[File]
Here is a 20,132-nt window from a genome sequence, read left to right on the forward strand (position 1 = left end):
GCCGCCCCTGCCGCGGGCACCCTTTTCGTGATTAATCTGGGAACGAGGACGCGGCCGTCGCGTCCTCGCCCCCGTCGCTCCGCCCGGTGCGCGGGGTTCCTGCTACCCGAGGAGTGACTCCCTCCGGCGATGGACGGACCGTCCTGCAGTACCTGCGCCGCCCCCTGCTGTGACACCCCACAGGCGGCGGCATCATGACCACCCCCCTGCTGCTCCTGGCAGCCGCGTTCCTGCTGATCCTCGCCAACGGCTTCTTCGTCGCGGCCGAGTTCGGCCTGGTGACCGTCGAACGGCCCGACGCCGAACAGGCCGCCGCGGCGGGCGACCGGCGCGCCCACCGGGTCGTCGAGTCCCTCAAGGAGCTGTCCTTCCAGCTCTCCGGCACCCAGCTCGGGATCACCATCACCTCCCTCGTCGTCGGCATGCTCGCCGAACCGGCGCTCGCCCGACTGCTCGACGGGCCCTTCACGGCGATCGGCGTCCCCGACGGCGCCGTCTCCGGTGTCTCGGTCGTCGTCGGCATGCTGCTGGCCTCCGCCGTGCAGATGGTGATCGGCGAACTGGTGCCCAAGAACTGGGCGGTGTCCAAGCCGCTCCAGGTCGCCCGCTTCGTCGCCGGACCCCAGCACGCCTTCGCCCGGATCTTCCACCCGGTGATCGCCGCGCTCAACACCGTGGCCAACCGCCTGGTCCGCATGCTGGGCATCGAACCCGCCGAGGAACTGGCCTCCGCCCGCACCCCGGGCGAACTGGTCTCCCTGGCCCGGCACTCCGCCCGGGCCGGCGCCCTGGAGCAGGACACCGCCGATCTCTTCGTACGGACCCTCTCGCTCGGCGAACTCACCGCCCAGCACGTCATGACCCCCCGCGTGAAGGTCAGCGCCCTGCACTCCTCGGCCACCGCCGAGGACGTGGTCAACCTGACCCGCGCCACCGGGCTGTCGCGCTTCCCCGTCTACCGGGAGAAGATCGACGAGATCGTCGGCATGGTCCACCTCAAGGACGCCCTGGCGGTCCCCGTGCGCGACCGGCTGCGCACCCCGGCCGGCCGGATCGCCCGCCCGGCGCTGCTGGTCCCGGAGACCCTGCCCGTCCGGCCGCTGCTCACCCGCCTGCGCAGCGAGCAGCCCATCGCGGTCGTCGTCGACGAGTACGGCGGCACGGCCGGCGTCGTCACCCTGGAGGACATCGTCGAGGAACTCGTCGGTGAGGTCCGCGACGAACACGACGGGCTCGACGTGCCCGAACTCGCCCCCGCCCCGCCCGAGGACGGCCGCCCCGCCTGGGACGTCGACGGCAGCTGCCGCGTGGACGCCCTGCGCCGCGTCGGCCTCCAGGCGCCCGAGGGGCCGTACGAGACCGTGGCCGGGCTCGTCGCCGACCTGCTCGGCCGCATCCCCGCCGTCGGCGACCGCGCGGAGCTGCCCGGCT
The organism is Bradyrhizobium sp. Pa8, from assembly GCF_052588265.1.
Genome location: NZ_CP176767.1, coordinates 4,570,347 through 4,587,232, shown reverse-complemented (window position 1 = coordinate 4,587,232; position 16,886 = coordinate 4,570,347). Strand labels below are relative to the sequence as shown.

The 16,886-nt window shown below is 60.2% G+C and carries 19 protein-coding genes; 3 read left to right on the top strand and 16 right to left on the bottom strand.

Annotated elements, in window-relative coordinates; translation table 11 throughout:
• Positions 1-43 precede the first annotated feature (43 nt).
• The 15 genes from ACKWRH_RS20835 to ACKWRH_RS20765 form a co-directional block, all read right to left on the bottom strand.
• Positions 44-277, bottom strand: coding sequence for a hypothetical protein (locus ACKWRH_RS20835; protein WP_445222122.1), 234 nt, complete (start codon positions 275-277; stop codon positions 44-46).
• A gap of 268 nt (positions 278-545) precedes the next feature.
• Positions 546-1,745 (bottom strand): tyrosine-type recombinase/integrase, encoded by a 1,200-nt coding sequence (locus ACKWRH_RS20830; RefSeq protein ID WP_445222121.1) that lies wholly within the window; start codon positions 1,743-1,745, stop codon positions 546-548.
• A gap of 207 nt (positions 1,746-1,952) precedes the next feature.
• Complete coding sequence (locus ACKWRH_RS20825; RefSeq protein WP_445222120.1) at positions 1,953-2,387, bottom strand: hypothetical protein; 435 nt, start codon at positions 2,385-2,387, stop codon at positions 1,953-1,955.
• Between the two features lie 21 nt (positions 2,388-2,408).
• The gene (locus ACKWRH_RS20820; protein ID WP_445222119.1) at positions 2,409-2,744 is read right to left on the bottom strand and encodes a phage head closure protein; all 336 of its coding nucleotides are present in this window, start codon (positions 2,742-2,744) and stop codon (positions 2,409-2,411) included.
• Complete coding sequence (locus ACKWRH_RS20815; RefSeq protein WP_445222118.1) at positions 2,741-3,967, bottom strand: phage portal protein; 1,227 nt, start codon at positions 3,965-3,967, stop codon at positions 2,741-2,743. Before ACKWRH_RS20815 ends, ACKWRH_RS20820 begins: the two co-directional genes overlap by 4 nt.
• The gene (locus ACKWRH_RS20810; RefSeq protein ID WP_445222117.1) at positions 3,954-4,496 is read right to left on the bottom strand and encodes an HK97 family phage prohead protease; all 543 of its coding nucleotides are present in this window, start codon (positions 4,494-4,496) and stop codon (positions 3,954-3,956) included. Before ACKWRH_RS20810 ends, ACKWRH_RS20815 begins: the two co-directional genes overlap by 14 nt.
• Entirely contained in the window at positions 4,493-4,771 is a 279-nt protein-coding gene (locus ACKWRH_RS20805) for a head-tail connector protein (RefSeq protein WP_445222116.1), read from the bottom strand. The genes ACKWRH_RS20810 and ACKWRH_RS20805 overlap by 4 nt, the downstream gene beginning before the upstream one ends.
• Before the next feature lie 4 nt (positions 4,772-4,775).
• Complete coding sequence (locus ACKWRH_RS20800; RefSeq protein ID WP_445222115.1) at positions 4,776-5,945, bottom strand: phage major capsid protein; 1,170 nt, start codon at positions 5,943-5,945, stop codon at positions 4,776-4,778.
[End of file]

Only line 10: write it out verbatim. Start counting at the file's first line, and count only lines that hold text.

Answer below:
• A gap of 268 nt (positions 278-545) precedes the next feature.